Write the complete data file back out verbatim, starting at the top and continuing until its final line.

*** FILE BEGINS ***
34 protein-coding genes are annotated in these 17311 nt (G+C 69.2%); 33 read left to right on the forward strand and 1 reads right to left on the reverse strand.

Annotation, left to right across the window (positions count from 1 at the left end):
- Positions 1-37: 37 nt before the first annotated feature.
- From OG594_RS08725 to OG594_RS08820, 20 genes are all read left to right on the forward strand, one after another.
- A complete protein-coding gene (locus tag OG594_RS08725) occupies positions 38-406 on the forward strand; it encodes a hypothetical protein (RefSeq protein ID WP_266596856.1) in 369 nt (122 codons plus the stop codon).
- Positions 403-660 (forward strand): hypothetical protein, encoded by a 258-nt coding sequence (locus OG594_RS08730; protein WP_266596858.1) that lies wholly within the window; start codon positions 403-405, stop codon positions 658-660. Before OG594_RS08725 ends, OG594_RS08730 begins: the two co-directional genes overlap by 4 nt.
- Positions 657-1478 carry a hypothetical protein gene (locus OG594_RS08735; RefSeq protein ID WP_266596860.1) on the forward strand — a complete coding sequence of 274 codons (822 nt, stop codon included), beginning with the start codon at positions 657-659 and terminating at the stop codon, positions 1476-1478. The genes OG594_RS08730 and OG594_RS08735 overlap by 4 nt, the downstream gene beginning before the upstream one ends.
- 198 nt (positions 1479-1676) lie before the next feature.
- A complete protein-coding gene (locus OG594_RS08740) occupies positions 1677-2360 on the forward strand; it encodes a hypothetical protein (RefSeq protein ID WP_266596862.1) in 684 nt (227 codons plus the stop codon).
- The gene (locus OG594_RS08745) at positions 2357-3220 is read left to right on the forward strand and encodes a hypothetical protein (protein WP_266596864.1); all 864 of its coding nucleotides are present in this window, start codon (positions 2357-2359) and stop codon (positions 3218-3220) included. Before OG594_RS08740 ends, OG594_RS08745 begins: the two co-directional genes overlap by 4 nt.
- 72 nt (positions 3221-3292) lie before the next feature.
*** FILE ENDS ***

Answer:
34 protein-coding genes are annotated in these 17311 nt (G+C 69.2%); 33 read left to right on the forward strand and 1 reads right to left on the reverse strand.

Annotation, left to right across the window (positions count from 1 at the left end):
- Positions 1-37: 37 nt before the first annotated feature.
- From OG594_RS08725 to OG594_RS08820, 20 genes are all read left to right on the forward strand, one after another.
- A complete protein-coding gene (locus tag OG594_RS08725) occupies positions 38-406 on the forward strand; it encodes a hypothetical protein (RefSeq protein ID WP_266596856.1) in 369 nt (122 codons plus the stop codon).
- Positions 403-660 (forward strand): hypothetical protein, encoded by a 258-nt coding sequence (locus OG594_RS08730; protein WP_266596858.1) that lies wholly within the window; start codon positions 403-405, stop codon positions 658-660. Before OG594_RS08725 ends, OG594_RS08730 begins: the two co-directional genes overlap by 4 nt.
- Positions 657-1478 carry a hypothetical protein gene (locus OG594_RS08735; RefSeq protein ID WP_266596860.1) on the forward strand — a complete coding sequence of 274 codons (822 nt, stop codon included), beginning with the start codon at positions 657-659 and terminating at the stop codon, positions 1476-1478. The genes OG594_RS08730 and OG594_RS08735 overlap by 4 nt, the downstream gene beginning before the upstream one ends.
- 198 nt (positions 1479-1676) lie before the next feature.
- A complete protein-coding gene (locus OG594_RS08740) occupies positions 1677-2360 on the forward strand; it encodes a hypothetical protein (RefSeq protein ID WP_266596862.1) in 684 nt (227 codons plus the stop codon).
- The gene (locus OG594_RS08745) at positions 2357-3220 is read left to right on the forward strand and encodes a hypothetical protein (protein WP_266596864.1); all 864 of its coding nucleotides are present in this window, start codon (positions 2357-2359) and stop codon (positions 3218-3220) included. Before OG594_RS08740 ends, OG594_RS08745 begins: the two co-directional genes overlap by 4 nt.
- 72 nt (positions 3221-3292) lie before the next feature.